By Rikdo Koshi. Released in Japan by Shonen Gahosha, serialized in the magazine Young King OURS. Released in North America by Viz.
Given everything that’s been happening over the last few volumes of Excel Saga, this volume might read at first glance like it’s a bit of a breather. Miwa barely appears, and the same can be said for Il Palazzo. A lot of time is spent trying to ‘fix’ Excel – or rather get her to realize the fix she’s in, but this doesn’t really happen either, mostly as relying on Elgala to bring this about is both hilarious and terrible. What we do see here, though, is a continuation of Rikdo’s ongoing deepening of the characterization. Excel, Hyatt, Misaki, Umi, Watanabe, and even Iwata get depth to them here that makes you sit back and think about just how screwed up their lives have become, and how it’s a lot less easy to accept that now that they’re not cartoon people who get blown up a lot but keep reviving.
For all that I didn’t care for the Teriha plotline, its effects continue to be felt by the group. Umi is still devastated by the disappearance of her friend, and a scene with Iwata (who, for once, gives helpful and useful advice – something he lampshades immediately) shows us how desperately she is clinging to Teriha, given the difficulty she has making friends. There’s a rather startling monologue where she notes that her mother initially thought she was a prodigy, but then she met Shiouji and figured out how far from his heights she was. It’s heartbreaking, in that, although it reminds is that Umi isn’t really dumb, just a klutz and a bit ditzy, there’s also the feeling that she could have been more – at such a young age, finding yourself so limited must be crushing, and I think it helps to explain a lot of her personality, as well as why she’s so devoted to Shiouji. I wonder if he ever thinks about any of this?
As for Iwata, he starts off with minimal memories of the last several years, but thanks to an outbreak of mysterious plot (was this Miwa? It doesn’t quite have the same feel), he seems to be back to himself, physically and mentally (albeit still in an indestructible robot body). In fact, as I noted above, he seems to be a bit less thoughtless and jerkass-ish than before, though that might change at any moment (his variable personality continues to be a sign that he may not live past the series). He’s also the one who knows immediately how to get through to Excel, something Elgala has to be coached to say: mention Umi. As for Misaki, she has less to do here, but is getting more distrustful of everything – and I can’t really blame her, given what’s going on with Iwata and what Shiouji isn’t really telling her. Her emotions are becoming more visible by the day.
Watanabe and Hyatt, meanwhile, seem to have resolved their own plot – and I say seemed because things could turn on a dime at any time. This does lend itself to one of the funnier bits of the volume, where Watanabe attempts to stalk Hyatt but keeps getting distracted by things that require a superhero – which, as Kabapu notes, sort of defeats the purpose of a secret identity, even if its intentions are ultimately good. As if to reward him for doing good deeds (as opposed to being the uncaring sleazy louse he’d morphed into during the Teriha arc), he actually does get to catch up with Hyatt and have a conversation with her. And… it doesn’t go his way, as expected. What surprised me was that Hyatt basically confirms here that she does have feelings for Watanabe, and does now remember him again. The only thing holding her back is her loyalty to Il Palazzo. Hyatt is by her nature one of the most opaque of the Excel Saga bunch, so it’s good to see her getting some depth as well.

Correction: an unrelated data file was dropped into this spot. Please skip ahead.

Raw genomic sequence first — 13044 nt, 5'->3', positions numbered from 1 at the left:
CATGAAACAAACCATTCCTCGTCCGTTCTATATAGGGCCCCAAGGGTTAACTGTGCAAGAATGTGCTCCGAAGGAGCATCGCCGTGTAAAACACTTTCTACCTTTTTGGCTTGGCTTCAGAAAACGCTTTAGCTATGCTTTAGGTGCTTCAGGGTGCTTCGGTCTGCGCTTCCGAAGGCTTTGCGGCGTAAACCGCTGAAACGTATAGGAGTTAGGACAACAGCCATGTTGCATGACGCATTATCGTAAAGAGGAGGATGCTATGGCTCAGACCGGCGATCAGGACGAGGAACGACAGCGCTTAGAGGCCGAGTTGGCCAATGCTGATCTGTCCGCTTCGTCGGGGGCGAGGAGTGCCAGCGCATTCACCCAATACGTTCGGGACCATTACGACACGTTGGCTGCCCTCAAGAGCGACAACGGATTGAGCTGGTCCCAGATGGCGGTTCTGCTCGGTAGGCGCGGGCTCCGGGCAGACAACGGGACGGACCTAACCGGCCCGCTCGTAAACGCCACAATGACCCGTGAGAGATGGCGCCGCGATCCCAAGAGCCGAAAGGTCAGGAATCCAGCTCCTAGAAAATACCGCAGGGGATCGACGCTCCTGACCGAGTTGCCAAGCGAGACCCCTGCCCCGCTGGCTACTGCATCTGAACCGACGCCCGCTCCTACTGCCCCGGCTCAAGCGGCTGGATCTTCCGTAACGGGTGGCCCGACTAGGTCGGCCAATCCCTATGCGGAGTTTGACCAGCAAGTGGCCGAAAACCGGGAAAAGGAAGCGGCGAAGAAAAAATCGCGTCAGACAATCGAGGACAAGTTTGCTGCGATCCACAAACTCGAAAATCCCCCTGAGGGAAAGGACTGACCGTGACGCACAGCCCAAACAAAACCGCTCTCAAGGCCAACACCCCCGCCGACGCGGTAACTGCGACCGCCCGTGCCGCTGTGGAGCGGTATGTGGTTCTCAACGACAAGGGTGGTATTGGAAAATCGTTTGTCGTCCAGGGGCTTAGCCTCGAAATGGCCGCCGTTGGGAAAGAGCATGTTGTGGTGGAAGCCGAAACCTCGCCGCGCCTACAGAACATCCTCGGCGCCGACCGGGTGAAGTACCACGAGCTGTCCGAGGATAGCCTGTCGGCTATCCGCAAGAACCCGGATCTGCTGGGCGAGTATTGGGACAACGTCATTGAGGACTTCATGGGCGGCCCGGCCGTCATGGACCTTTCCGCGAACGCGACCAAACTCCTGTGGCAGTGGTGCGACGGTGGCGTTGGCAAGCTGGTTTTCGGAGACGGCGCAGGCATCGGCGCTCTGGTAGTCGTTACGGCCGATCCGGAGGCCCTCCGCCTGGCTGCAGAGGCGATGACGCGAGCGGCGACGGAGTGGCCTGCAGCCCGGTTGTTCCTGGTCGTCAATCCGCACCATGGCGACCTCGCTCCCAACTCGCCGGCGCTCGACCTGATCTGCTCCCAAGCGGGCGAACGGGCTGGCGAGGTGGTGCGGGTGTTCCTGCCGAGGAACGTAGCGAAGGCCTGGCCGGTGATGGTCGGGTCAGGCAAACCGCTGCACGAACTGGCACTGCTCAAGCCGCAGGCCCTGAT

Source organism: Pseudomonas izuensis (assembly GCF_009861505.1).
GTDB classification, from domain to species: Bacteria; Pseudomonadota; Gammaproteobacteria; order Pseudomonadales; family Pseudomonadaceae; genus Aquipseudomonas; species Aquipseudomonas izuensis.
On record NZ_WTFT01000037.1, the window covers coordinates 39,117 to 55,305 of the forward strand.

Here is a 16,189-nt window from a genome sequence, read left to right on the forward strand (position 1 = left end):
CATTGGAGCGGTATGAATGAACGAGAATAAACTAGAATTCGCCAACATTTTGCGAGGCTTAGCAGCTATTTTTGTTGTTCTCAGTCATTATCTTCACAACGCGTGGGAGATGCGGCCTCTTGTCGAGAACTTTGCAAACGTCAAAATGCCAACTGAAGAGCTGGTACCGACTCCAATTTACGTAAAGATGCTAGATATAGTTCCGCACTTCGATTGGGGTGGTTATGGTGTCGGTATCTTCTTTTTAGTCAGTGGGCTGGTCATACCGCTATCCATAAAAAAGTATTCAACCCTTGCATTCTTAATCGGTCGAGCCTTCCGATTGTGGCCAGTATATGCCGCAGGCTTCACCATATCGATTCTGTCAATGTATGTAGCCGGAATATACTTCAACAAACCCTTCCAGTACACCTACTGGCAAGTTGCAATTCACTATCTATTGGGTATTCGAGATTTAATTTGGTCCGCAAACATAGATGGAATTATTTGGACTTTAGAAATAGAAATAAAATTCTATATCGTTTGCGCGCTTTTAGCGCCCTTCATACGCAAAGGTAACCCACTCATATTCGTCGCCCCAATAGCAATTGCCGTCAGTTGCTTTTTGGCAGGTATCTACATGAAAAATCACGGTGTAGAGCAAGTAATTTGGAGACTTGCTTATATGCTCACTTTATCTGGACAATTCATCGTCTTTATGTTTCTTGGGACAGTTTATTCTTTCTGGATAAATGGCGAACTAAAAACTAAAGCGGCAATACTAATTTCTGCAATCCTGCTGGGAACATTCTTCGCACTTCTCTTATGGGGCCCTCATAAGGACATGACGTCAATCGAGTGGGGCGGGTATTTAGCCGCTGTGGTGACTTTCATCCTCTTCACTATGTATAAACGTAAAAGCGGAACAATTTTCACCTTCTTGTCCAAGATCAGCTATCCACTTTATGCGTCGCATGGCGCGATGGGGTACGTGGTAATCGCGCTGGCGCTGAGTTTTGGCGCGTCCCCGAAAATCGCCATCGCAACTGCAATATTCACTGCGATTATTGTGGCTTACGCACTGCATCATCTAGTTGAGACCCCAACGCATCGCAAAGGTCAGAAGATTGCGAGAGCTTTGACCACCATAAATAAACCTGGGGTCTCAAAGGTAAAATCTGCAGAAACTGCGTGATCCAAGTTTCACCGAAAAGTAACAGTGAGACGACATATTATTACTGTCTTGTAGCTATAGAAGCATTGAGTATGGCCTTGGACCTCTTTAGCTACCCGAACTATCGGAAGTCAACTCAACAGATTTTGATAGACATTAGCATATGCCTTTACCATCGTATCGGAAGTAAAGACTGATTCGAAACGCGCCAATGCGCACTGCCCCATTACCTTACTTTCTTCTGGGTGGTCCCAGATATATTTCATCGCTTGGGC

And then there’s Excel. She now has an indestructible robot body as well – one that doesn’t even need to rest and power up, to Shiouji’s surprise – and can now finally keep up with Il Palazzo in every way. But it doesn’t seem quite enough, and even constantly heaping abuse on Elgala isn’t the same. It doesn’t help that both Iwata and Elgala remind her of Umi, that being the only thing that might distract her from ACROSS. Indeed, we get to see a rare shot of Excel acting tsundere, still attempting to deny that the Teriha memories are not quite as gone as she’s like them to be, and that she may need Umi’s friendship as much as Umi needed hers. (After all, Excel’s two closest female friends, Hyatt and Elgala, are not really all that close.) My favorite moment of the entire volume, though, was when she reported to Il Palazzo, making his only appearance in this scene. It’s arguable whether it’s really him, but let’s not go there right now. Instead of his usual abuse, he invites her to sit down by his side in the chair next to him. Hardly believing it, she does so – and the look on her face is possibly the cutest we’ve ever seen her, as Carl Horn remarks in his notes. For all that Excel’s devotion to Il Palazzo is used for humor, at its core is a deep, unconditional love. And it’s shown here at its purest, making you actually want to root for them to get together.
We now know that Excel Saga will end with Vol. 27. Luckily, Viz has sped up its release to twice a year again (probably as they now know it’s ending), so Vol. 25 will be out this April. Excel Saga has its faults, of course. The plot can get very confusing even if you do have the photographic memory required to deal with all the various subplots. And Rikdo’s fanservice fetish, now allowed to flourish after the series became a hit, can get very annoying to those who recall he used to draw girls with normal, if busty, proportions, and clothing that was a bit more modest. But there’s still no other manga series out there that has me as invested in its outcome as this (and yes, I have the last three in Japanese, but it’s not the SAME). Join me in April as I prepare to overanalyze Vol. 25 as well! And thanks to Carl Horn and Viz for continuing it to completion!